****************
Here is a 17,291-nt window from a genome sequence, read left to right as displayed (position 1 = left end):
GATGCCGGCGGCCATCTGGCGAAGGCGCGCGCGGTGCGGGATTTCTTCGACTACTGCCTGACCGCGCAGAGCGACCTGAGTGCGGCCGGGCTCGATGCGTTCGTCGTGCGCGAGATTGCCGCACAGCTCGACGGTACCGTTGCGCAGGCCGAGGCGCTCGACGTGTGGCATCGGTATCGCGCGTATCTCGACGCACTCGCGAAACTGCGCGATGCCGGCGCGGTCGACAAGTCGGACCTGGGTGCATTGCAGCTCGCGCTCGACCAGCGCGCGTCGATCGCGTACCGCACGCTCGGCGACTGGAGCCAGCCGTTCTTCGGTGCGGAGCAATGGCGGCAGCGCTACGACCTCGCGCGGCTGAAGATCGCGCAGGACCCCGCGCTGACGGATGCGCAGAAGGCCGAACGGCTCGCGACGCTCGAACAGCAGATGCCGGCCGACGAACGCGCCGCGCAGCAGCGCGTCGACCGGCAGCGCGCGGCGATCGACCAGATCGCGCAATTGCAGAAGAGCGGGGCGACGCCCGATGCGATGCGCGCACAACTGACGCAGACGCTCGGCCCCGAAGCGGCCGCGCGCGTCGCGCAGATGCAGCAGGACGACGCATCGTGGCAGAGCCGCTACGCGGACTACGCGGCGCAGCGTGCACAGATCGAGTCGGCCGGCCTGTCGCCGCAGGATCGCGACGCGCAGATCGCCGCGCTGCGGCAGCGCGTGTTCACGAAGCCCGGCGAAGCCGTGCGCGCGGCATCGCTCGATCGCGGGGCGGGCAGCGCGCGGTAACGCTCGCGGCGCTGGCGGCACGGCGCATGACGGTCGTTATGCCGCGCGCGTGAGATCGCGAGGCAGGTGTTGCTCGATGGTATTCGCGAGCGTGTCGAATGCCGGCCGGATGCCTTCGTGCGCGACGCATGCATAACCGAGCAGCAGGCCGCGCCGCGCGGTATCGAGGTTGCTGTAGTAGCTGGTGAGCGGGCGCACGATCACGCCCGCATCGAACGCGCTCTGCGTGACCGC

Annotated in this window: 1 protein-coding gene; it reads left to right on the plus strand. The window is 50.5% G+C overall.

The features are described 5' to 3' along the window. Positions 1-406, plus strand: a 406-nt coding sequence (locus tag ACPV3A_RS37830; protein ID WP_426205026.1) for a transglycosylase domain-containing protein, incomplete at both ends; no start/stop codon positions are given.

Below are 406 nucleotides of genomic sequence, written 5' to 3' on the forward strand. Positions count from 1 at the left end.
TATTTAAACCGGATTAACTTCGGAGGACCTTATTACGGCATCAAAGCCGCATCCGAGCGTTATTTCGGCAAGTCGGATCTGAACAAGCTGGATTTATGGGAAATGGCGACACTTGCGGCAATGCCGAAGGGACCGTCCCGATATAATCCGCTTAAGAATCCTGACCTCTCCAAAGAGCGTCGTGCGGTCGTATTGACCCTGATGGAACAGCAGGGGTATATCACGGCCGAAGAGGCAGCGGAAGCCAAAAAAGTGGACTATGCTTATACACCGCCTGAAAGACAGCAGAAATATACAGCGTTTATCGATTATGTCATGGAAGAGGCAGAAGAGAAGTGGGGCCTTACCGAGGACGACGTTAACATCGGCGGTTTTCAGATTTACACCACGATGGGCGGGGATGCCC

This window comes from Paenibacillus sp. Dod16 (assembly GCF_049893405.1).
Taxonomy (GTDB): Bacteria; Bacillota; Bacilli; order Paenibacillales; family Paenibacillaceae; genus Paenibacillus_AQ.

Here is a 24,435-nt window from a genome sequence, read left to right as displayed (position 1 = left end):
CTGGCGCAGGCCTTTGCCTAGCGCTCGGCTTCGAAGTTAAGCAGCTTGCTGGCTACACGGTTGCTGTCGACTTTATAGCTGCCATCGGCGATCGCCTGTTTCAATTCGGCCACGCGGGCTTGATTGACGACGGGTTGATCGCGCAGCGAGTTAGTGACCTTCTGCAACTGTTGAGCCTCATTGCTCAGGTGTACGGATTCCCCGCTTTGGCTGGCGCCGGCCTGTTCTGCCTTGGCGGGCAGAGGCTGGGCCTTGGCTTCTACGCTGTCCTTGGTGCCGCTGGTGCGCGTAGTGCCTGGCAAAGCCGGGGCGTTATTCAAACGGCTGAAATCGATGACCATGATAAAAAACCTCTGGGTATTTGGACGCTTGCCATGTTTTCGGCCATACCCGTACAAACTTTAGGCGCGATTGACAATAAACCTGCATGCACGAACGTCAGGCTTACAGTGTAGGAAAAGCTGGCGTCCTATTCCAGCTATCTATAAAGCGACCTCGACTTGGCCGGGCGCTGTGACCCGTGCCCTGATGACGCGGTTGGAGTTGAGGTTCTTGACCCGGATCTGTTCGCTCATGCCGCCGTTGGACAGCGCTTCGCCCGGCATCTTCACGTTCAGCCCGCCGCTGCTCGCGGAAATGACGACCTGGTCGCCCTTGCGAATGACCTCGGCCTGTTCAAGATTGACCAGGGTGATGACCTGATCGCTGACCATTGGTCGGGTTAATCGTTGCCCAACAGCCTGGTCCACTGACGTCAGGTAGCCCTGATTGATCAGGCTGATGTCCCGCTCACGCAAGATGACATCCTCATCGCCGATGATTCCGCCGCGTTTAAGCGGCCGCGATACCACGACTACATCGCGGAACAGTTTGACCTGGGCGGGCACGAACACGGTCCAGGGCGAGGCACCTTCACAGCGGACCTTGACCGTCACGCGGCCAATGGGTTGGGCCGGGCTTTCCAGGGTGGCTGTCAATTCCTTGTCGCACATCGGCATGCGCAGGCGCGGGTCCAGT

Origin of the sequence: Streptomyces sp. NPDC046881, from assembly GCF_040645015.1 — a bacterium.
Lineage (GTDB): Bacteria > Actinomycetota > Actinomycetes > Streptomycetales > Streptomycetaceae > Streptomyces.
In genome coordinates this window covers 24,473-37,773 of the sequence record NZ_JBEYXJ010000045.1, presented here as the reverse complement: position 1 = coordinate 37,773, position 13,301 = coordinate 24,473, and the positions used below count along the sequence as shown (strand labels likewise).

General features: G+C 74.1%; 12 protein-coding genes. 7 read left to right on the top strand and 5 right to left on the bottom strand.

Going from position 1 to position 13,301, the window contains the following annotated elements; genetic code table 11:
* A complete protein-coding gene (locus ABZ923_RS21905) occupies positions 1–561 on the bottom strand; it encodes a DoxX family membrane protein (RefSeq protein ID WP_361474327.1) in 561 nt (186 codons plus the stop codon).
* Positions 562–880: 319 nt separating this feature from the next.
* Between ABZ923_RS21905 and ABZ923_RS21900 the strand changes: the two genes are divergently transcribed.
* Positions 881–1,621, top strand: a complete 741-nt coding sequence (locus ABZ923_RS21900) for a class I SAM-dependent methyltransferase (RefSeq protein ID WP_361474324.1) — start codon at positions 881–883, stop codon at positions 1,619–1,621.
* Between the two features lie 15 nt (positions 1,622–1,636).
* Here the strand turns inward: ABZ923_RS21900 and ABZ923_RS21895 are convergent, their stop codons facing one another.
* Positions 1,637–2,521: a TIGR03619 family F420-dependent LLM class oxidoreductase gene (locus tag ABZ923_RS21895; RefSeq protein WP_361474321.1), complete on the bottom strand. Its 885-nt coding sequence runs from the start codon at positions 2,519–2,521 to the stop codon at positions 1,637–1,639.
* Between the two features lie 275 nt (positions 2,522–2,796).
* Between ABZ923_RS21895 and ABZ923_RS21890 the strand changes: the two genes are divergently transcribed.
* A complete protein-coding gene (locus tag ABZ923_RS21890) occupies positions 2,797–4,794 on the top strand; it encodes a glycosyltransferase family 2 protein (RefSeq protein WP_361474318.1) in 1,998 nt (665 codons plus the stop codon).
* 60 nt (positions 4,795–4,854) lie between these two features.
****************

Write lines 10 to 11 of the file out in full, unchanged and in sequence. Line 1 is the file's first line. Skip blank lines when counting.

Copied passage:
CTGGCGCAGGCCTTTGCCTAGCGCTCGGCTTCGAAGTTAAGCAGCTTGCTGGCTACACGGTTGCTGTCGACTTTATAGCTGCCATCGGCGATCGCCTGTTTCAATTCGGCCACGCGGGCTTGATTGACGACGGGTTGATCGCGCAGCGAGTTAGTGACCTTCTGCAACTGTTGAGCCTCATTGCTCAGGTGTACGGATTCCCCGCTTTGGCTGGCGCCGGCCTGTTCTGCCTTGGCGGGCAGAGGCTGGGCCTTGGCTTCTACGCTGTCCTTGGTGCCGCTGGTGCGCGTAGTGCCTGGCAAAGCCGGGGCGTTATTCAAACGGCTGAAATCGATGACCATGATAAAAAACCTCTGGGTATTTGGACGCTTGCCATGTTTTCGGCCATACCCGTACAAACTTTAGGCGCGATTGACAATAAACCTGCATGCACGAACGTCAGGCTTACAGTGTAGGAAAAGCTGGCGTCCTATTCCAGCTATCTATAAAGCGACCTCGACTTGGCCGGGCGCTGTGACCCGTGCCCTGATGACGCGGTTGGAGTTGAGGTTCTTGACCCGGATCTGTTCGCTCATGCCGCCGTTGGACAGCGCTTCGCCCGGCATCTTCACGTTCAGCCCGCCGCTGCTCGCGGAAATGACGACCTGGTCGCCCTTGCGAATGACCTCGGCCTGTTCAAGATTGACCAGGGTGATGACCTGATCGCTGACCATTGGTCGGGTTAATCGTTGCCCAACAGCCTGGTCCACTGACGTCAGGTAGCCCTGATTGATCAGGCTGATGTCCCGCTCACGCAAGATGACATCCTCATCGCCGATGATTCCGCCGCGTTTAAGCGGCCGCGATACCACGACTACATCGCGGAACAGTTTGACCTGGGCGGGCACGAACACGGTCCAGGGCGAGGCACCTTCACAGCGGACCTTGACCGTCACGCGGCCAATGGGTTGGGCCGGGCTTTCCAGGGTGGCTGTCAATTCCTTGTCGCACATCGGCATGCGCAGGCGCGGGTCCAGT

Origin of the sequence: Streptomyces sp. NPDC046881, from assembly GCF_040645015.1 — a bacterium.